Cloud Cult’s “Live Like You Mean It” Exhibit

Cloud Cult’s “Live Like You Mean It” Exhibit

In conjunction with Cloud Cult’s performances with the Minnesota Orchestra on April 7 and 8, Cloud Cult has created an interactive “Live Like You Mean It” art exhibit in Orchestra Hall’s lobby, free and open to the public on April 7 and 8.

This project, which is focused on the same topics as the April 7 and 8 concerts, was designed and created by Cloud Cult with support from the Minnesota Orchestra’s OH+ (Orchestra Hall Plus) program. The exhibit is intended to be experienced in sequence, starting with “The Walk of Ancestors” and ending with “The Wall of Joy.” The film installation “8 Minutes of Afterlife” overarches the exhibit.

8 Minutes of Afterlife (Near-Death Experience Film Installation)

The dictionary defines near-death experience as: “An unusual experience taking place during the process of death and recounted by a person after recovery, typically an experience that is described as ‘out-of-body.’”

On the main film screen you will see four individuals with different life backgrounds and from different parts of the world simultaneously sharing their near-death experiences. We chose these individuals from the archives of interviews of dozens of near-death experiences from around the world and compiled them together into this short film. The purpose is not only to contrast and compare their experiences, but also to highlight individuals who had not previously held a belief system that included any kind of afterlife. Although the details of each experience may vary, similar elements have been found to exist in nearly all near-death experiences, and in the individuals’ worldviews after recovery. Specifically, the most common ingredients in the actual experience include:

  1. A feeling of interconnectedness
  2. Unconditional love
  3. Timelessness

The most common changes to a person’s approach to life upon recovery are:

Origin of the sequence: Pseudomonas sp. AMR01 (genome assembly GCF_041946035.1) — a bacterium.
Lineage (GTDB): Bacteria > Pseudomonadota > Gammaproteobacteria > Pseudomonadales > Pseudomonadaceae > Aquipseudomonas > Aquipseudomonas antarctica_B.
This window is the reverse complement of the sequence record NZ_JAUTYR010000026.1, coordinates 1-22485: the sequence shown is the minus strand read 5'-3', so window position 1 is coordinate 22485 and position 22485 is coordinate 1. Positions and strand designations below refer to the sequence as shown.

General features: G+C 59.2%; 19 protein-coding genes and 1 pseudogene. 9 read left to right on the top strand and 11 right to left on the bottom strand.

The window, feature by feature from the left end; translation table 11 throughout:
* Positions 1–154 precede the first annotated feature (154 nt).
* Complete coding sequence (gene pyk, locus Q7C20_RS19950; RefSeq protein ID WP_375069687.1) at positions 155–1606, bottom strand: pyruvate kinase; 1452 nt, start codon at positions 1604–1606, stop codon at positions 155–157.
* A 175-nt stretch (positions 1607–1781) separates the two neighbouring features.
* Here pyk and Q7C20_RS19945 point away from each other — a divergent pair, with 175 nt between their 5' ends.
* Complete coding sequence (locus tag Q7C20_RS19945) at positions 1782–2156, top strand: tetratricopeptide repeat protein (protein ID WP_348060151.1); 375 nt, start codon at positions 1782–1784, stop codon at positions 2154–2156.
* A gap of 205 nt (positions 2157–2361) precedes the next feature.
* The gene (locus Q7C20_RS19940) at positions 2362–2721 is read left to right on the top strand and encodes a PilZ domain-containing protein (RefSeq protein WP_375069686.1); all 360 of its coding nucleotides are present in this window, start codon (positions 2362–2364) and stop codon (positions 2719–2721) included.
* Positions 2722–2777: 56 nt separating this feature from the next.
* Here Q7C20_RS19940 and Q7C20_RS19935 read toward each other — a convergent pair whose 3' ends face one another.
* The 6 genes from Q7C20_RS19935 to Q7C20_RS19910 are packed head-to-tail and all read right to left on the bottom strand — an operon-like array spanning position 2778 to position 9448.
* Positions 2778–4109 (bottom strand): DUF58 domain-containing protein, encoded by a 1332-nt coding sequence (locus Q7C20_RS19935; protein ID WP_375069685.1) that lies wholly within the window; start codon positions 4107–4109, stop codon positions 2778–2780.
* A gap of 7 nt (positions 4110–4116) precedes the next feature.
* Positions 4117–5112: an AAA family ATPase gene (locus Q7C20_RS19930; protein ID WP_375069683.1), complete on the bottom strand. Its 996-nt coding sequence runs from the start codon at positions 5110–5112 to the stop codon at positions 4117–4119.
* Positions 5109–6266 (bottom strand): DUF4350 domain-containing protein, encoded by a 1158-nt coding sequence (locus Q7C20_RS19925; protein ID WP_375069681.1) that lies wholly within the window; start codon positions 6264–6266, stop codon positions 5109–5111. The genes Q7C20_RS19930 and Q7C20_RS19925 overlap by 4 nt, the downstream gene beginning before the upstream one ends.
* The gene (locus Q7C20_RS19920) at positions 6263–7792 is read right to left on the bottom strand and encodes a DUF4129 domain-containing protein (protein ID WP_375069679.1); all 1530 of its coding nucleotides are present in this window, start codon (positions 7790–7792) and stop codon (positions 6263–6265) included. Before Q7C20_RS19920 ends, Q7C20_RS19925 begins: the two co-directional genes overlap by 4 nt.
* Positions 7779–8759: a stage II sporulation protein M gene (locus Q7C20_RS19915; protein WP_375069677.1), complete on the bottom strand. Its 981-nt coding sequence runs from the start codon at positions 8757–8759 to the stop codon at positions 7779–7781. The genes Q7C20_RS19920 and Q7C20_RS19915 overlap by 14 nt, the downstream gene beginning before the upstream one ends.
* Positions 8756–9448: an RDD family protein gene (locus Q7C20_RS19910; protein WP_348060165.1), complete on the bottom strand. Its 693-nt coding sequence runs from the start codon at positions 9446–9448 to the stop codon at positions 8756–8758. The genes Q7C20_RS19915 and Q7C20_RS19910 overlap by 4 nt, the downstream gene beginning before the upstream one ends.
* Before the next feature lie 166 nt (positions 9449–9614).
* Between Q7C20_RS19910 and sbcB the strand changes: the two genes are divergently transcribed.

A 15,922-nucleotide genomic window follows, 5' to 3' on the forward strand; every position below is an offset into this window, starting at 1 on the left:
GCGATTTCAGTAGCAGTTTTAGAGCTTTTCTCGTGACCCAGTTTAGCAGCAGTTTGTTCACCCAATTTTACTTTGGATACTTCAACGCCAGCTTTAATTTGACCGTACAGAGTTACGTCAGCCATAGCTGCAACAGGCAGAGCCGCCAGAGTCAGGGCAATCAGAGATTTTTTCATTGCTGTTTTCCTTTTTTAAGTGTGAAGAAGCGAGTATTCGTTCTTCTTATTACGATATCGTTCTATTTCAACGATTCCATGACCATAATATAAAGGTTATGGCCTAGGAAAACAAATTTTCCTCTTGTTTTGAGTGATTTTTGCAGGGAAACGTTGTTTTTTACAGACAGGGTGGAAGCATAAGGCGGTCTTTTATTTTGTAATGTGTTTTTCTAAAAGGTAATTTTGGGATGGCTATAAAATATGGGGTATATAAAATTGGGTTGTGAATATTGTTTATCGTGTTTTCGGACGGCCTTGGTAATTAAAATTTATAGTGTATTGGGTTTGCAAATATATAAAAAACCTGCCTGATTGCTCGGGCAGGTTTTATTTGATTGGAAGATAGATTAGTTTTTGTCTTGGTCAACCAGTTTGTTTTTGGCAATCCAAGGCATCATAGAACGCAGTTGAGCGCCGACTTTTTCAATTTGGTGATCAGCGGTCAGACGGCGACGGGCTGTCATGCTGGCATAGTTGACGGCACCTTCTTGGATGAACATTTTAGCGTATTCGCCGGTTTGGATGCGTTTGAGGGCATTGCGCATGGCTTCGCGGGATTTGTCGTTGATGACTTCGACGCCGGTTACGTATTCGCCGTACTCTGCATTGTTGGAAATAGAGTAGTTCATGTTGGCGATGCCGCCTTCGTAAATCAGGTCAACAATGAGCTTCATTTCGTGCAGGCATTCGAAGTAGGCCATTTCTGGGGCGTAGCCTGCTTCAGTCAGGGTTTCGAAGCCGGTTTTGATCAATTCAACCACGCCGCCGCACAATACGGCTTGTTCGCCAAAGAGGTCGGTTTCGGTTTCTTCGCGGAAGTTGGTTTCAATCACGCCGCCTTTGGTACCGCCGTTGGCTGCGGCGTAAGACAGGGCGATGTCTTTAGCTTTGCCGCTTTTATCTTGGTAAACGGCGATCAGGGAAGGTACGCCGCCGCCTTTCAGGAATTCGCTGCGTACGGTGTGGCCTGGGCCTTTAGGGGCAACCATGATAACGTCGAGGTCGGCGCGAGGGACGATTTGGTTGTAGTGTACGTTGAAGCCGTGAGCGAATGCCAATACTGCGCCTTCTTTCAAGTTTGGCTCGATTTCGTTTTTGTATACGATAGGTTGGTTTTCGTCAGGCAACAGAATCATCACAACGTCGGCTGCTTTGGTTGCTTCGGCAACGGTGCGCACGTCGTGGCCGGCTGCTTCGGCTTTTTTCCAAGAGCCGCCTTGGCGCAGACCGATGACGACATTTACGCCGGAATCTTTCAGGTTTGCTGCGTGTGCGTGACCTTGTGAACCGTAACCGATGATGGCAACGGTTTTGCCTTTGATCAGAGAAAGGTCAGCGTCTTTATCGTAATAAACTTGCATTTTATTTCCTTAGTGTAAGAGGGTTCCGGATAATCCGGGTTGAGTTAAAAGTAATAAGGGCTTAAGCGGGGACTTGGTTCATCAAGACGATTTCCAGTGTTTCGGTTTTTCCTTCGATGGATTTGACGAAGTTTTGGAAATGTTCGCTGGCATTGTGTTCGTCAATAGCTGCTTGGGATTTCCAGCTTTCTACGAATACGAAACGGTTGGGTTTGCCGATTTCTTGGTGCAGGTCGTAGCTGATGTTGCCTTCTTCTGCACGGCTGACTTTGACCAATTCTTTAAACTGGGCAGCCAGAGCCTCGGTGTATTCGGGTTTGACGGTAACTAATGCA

1. An increased desire to live selflessly
  2. Gratitude
  3. Presence

Research of near-death experiences shows that even though there are differences in what is witnessed at the time of the experience, or what happens upon being “brought back,” that essentially the core foundations of the human experience of death are not that dissimilar. Even more so, there are many commonalities that seem connected, indicating that we may be more similar than we are different, even at the time of death.

The Walk of Ancestors

The “Walk of Ancestors” begins 100,000 generations ago when we were walking on two legs, and our brain size had grown substantially, allowing us to perceive the world in a whole new way. As you walk forward in this art installation, 40,000 years passes with every foot. But thousands of other lifeforms had already been evolving on the planet for nearly 3.8 billion years prior to the arrival of what we recognize as the first people. On this scale, if you would have started this 50 foot walk when all of life began, it would have been nearly 18 miles away. The end of this timeline is Modern Day, with the average lifespan representing about the width of a single hair.

The Wind Telephone

In Otsuchi, Japan, there is an art installation of a phone booth on a hill overlooking an area which was devastated by the tsunami of 2011 and the Great Japan Earthquake. The art piece was originally created by Itaru Sasaki to serve as a sort of memorial and communal space for families to connect with their ancestors and lost loved ones. The phone is meant to be a form of one-way communication. Visitors dial in their relative’s number and catch them up on their current life or express the feelings of missing them, loving them and wishing them well. Many find comfort in the hope that their loved one might hear them. This video is a collection of excerpts from an NHK World TV documentary titled The Phone of the Wind: Whispers to Lost Families and is meant, in part, to serve as an opening to the following installation.